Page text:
The Unintended Consequences of Technology: Second Order Effects

By

Mark Smyth


“Every action has a consequence, and each consequence has another consequence… Be careful when making changes.” – Josh Kaufman

Frank Chen of Andreessen Horowitz spoke at the AI Summit in London in June 2018 on an area he calls “The Autonomy Ecosystem”1. The centrepiece of the presentation is the addition of a new artefact to tomorrow’s world – the self-driving car. The narrative to date around autonomous vehicles has predominately been focused on two significant consequences; human drivers being made redundant by technology and lives being saved through reduction in errors. In many instances, those two points are contrasted almost as cost and benefit. The debate of whether or how we proceed with the revolution of transport appears to rest on a simple net equation. Technology does not live in a vacuum however and the car touches a lot of ecosystems. As we come to understand the implications from the advent of new technologies, we should look towards the farther-reaching consequences and understand the role we have in shaping effects. Continue reading “The Unintended Consequences of Technology: Second Order Effects”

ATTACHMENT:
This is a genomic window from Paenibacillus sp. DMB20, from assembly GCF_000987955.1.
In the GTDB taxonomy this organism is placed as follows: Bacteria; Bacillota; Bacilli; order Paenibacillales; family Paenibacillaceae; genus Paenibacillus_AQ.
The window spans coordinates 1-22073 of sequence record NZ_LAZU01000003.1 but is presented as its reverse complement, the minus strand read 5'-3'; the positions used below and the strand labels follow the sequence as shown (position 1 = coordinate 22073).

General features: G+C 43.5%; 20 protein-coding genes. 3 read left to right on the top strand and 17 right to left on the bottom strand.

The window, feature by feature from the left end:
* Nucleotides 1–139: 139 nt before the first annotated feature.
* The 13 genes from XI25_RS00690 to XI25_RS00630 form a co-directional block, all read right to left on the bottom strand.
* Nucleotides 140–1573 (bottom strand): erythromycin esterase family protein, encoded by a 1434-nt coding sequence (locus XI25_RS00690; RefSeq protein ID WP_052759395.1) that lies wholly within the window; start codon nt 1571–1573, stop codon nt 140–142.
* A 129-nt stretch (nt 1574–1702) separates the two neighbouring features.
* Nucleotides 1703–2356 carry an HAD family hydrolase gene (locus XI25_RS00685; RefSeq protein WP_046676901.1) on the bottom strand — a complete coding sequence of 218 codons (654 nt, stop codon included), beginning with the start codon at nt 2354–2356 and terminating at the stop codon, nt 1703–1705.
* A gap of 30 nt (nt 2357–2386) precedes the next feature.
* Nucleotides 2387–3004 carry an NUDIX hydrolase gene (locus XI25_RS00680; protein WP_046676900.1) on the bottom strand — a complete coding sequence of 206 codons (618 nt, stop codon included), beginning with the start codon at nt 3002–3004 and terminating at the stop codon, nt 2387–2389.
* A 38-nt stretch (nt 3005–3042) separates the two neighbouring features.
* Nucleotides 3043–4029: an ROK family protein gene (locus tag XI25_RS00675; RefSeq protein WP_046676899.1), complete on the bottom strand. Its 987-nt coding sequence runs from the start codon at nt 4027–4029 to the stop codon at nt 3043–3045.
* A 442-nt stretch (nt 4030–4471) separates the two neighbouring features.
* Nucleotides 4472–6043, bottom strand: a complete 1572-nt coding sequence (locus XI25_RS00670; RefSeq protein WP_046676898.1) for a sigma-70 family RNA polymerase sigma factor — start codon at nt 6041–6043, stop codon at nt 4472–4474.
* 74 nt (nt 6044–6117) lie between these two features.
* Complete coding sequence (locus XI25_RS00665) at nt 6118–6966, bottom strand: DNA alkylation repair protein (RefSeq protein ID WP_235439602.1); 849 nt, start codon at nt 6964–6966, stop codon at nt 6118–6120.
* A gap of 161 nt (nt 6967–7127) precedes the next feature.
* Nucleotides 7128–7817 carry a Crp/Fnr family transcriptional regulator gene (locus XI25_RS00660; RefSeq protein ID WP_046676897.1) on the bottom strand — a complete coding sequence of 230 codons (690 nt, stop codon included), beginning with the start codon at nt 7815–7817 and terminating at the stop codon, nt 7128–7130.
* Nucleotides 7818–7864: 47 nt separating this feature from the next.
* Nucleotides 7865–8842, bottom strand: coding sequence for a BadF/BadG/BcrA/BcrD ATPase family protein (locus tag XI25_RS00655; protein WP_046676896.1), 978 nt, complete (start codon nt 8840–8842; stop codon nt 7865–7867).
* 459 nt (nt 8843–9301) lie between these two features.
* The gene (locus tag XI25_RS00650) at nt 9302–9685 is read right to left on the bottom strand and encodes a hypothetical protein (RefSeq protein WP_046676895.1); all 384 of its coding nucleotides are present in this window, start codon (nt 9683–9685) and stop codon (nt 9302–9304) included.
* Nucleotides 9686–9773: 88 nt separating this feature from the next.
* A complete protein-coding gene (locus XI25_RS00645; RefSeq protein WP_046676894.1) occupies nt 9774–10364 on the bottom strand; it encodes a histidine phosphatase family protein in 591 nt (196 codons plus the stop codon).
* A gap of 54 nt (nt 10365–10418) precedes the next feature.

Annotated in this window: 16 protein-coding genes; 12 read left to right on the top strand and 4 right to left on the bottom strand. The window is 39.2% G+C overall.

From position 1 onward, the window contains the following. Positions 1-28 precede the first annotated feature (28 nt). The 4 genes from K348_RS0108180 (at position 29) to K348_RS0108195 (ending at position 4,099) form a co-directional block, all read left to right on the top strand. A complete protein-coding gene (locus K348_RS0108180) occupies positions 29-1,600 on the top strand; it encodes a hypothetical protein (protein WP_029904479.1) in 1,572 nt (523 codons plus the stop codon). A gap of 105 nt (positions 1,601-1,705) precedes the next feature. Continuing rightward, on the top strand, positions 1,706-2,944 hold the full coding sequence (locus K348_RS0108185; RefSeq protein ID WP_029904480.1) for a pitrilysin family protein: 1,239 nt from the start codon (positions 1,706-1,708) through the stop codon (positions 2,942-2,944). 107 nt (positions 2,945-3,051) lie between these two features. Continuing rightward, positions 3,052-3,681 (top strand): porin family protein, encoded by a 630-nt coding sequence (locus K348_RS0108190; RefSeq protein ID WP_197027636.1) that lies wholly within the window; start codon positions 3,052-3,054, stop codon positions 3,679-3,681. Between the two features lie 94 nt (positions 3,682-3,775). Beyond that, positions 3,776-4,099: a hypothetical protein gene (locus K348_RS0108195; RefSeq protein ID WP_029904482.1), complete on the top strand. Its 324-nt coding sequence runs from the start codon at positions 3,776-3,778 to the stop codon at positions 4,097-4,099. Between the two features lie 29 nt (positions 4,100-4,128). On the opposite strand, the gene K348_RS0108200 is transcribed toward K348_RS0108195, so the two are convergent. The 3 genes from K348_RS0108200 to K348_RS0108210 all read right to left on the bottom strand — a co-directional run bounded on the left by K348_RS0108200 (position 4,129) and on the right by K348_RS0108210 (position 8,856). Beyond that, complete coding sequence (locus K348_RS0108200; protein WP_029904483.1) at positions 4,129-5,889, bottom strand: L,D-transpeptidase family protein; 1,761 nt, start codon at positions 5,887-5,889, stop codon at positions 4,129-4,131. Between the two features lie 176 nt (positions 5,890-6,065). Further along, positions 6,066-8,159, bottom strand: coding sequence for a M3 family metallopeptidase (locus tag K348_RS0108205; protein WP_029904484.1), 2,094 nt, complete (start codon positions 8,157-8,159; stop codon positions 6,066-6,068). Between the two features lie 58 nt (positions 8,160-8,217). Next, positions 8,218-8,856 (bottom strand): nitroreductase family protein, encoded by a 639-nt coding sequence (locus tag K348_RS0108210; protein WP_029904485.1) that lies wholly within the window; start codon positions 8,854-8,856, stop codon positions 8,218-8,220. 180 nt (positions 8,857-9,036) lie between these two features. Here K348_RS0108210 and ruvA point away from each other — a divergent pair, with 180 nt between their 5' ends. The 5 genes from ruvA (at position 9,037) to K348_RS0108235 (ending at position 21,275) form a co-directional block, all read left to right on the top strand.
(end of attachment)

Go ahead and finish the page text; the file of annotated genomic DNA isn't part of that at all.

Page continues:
The Unintended Consequences of Technology: Second Order Effects

Why Look At Emerging Technology?

By

Mark Smyth


The Technology Strategy team in PPB was formed in November 2017 and has since worked on a strategic vision for technologies on the horizon, or “2021 vision”. Our team’s contention is simple: the history of emerging technology, particularly that which is characterised as disruptive, means it always warrants a keen eye.

Often waiting for maturity is a more cost-effective approach to using something which another entity will do the groundwork on. The danger, however, lies in how pronounced a disruptive effect someone else could have with that technology in the meantime.

Continue reading “Why Look At Emerging Technology?”

Why Look At Emerging Technology?